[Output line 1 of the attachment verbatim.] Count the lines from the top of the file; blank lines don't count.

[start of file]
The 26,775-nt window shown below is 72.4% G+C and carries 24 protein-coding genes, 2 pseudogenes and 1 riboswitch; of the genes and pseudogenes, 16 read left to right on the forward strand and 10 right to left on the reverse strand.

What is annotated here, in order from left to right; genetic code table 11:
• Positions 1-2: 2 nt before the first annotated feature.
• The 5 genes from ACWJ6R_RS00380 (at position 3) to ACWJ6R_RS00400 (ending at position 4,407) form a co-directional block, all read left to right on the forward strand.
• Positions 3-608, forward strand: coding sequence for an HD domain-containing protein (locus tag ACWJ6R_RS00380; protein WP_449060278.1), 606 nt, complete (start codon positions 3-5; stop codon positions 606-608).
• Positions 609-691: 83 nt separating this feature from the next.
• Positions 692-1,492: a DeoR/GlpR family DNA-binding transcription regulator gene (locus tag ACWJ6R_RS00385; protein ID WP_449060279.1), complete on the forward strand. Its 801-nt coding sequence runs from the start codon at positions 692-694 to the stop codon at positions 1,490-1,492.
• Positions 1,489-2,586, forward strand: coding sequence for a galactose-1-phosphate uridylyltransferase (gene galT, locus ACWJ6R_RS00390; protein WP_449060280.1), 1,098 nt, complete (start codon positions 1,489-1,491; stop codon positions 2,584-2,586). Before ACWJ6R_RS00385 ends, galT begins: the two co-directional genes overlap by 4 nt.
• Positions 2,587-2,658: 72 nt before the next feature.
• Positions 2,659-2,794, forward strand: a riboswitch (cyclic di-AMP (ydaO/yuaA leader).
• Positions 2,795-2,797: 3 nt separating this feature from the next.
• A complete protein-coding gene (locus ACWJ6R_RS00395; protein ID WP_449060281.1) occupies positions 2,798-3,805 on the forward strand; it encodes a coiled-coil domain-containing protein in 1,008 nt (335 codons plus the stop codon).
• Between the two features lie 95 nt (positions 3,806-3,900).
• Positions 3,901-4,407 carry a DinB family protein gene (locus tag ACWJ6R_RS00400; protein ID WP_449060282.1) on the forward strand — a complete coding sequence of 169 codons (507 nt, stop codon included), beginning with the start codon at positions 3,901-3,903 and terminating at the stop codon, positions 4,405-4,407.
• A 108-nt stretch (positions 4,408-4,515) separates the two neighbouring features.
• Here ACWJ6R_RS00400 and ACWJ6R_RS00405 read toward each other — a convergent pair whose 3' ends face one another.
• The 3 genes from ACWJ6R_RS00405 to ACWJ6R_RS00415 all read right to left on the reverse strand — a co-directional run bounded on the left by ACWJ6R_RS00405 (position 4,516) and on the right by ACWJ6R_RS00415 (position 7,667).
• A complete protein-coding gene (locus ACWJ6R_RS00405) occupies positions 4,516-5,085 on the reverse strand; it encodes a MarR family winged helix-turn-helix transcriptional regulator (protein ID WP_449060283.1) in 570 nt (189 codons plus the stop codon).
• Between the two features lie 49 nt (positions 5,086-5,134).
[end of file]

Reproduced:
The 26,775-nt window shown below is 72.4% G+C and carries 24 protein-coding genes, 2 pseudogenes and 1 riboswitch; of the genes and pseudogenes, 16 read left to right on the forward strand and 10 right to left on the reverse strand.